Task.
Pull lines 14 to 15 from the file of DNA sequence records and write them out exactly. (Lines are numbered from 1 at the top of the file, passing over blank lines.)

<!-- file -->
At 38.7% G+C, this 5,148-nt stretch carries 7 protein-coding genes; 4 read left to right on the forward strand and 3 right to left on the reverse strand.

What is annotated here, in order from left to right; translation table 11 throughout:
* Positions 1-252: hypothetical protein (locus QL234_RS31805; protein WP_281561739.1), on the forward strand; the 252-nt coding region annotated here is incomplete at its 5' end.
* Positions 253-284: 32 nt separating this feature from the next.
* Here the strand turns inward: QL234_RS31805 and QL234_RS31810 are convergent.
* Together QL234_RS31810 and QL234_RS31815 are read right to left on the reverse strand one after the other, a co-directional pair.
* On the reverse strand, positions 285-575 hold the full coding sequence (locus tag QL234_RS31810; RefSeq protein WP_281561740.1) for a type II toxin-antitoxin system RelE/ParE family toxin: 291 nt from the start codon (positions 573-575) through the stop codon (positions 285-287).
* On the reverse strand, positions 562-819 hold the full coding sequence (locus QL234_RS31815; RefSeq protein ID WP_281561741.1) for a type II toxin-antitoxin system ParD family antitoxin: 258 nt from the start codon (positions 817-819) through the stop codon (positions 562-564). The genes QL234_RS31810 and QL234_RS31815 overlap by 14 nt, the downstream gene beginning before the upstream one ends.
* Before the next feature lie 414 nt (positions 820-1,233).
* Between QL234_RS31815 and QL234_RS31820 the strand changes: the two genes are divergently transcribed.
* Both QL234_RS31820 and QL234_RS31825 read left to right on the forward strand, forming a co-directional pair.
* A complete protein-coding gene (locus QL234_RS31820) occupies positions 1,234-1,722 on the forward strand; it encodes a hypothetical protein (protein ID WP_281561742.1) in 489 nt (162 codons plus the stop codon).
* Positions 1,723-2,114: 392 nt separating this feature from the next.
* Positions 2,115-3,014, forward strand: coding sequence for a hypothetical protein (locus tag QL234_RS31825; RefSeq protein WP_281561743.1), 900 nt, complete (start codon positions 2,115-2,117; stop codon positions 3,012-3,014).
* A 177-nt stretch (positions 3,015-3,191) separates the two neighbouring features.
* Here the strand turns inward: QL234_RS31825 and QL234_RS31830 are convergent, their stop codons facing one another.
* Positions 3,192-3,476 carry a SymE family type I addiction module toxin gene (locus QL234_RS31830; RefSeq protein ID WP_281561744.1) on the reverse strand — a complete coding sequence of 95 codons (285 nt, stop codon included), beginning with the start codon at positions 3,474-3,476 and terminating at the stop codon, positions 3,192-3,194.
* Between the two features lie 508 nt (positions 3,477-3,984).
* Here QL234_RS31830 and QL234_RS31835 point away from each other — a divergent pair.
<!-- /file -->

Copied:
* Positions 2,115-3,014, forward strand: coding sequence for a hypothetical protein (locus tag QL234_RS31825; RefSeq protein WP_281561743.1), 900 nt, complete (start codon positions 2,115-2,117; stop codon positions 3,012-3,014).
* A 177-nt stretch (positions 3,015-3,191) separates the two neighbouring features.